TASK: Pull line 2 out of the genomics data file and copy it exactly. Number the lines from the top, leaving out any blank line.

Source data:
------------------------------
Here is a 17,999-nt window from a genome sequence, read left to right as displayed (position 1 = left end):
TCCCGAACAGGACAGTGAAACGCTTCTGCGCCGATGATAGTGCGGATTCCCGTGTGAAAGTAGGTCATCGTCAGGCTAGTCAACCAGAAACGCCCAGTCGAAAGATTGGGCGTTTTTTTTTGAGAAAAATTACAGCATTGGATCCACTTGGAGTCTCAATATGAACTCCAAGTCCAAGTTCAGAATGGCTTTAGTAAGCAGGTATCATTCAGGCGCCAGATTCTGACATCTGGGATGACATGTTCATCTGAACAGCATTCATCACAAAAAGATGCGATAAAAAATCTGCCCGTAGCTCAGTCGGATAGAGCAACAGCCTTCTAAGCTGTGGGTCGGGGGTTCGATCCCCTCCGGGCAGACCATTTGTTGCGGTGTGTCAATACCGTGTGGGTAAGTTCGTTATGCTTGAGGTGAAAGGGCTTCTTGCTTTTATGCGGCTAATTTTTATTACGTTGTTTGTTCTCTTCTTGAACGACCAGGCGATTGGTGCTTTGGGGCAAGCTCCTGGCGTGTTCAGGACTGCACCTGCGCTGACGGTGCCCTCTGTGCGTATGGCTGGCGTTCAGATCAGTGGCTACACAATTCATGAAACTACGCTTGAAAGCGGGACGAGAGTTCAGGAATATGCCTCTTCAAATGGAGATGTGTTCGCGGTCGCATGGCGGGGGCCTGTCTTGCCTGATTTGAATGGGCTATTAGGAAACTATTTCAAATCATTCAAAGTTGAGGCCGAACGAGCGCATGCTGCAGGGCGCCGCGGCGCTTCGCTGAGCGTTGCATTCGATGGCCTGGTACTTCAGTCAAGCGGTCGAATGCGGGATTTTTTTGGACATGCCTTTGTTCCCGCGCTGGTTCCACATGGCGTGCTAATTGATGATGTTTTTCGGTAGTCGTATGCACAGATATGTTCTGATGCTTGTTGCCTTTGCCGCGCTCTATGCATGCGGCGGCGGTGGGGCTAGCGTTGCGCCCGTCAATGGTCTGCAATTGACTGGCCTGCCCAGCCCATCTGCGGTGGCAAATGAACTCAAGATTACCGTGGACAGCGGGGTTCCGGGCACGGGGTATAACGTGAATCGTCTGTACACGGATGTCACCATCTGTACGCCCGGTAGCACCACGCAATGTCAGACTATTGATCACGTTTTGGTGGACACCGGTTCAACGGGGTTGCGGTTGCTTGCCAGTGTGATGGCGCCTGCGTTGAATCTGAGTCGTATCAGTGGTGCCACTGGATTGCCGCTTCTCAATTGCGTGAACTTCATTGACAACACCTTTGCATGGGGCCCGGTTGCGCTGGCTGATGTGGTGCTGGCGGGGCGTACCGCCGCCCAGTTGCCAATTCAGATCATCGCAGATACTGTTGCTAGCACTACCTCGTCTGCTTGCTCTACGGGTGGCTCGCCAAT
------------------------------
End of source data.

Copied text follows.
TCCCGAACAGGACAGTGAAACGCTTCTGCGCCGATGATAGTGCGGATTCCCGTGTGAAAGTAGGTCATCGTCAGGCTAGTCAACCAGAAACGCCCAGTCGAAAGATTGGGCGTTTTTTTTTGAGAAAAATTACAGCATTGGATCCACTTGGAGTCTCAATATGAACTCCAAGTCCAAGTTCAGAATGGCTTTAGTAAGCAGGTATCATTCAGGCGCCAGATTCTGACATCTGGGATGACATGTTCATCTGAACAGCATTCATCACAAAAAGATGCGATAAAAAATCTGCCCGTAGCTCAGTCGGATAGAGCAACAGCCTTCTAAGCTGTGGGTCGGGGGTTCGATCCCCTCCGGGCAGACCATTTGTTGCGGTGTGTCAATACCGTGTGGGTAAGTTCGTTATGCTTGAGGTGAAAGGGCTTCTTGCTTTTATGCGGCTAATTTTTATTACGTTGTTTGTTCTCTTCTTGAACGACCAGGCGATTGGTGCTTTGGGGCAAGCTCCTGGCGTGTTCAGGACTGCACCTGCGCTGACGGTGCCCTCTGTGCGTATGGCTGGCGTTCAGATCAGTGGCTACACAATTCATGAAACTACGCTTGAAAGCGGGACGAGAGTTCAGGAATATGCCTCTTCAAATGGAGATGTGTTCGCGGTCGCATGGCGGGGGCCTGTCTTGCCTGATTTGAATGGGCTATTAGGAAACTATTTCAAATCATTCAAAGTTGAGGCCGAACGAGCGCATGCTGCAGGGCGCCGCGGCGCTTCGCTGAGCGTTGCATTCGATGGCCTGGTACTTCAGTCAAGCGGTCGAATGCGGGATTTTTTTGGACATGCCTTTGTTCCCGCGCTGGTTCCACATGGCGTGCTAATTGATGATGTTTTTCGGTAGTCGTATGCACAGATATGTTCTGATGCTTGTTGCCTTTGCCGCGCTCTATGCATGCGGCGGCGGTGGGGCTAGCGTTGCGCCCGTCAATGGTCTGCAATTGACTGGCCTGCCCAGCCCATCTGCGGTGGCAAATGAACTCAAGATTACCGTGGACAGCGGGGTTCCGGGCACGGGGTATAACGTGAATCGTCTGTACACGGATGTCACCATCTGTACGCCCGGTAGCACCACGCAATGTCAGACTATTGATCACGTTTTGGTGGACACCGGTTCAACGGGGTTGCGGTTGCTTGCCAGTGTGATGGCGCCTGCGTTGAATCTGAGTCGTATCAGTGGTGCCACTGGATTGCCGCTTCTCAATTGCGTGAACTTCATTGACAACACCTTTGCATGGGGCCCGGTTGCGCTGGCTGATGTGGTGCTGGCGGGGCGTACCGCCGCCCAGTTGCCAATTCAGATCATCGCAGATACTGTTGCTAGCACTACCTCGTCTGCTTGCTCTACGGGTGGCTCGCCAAT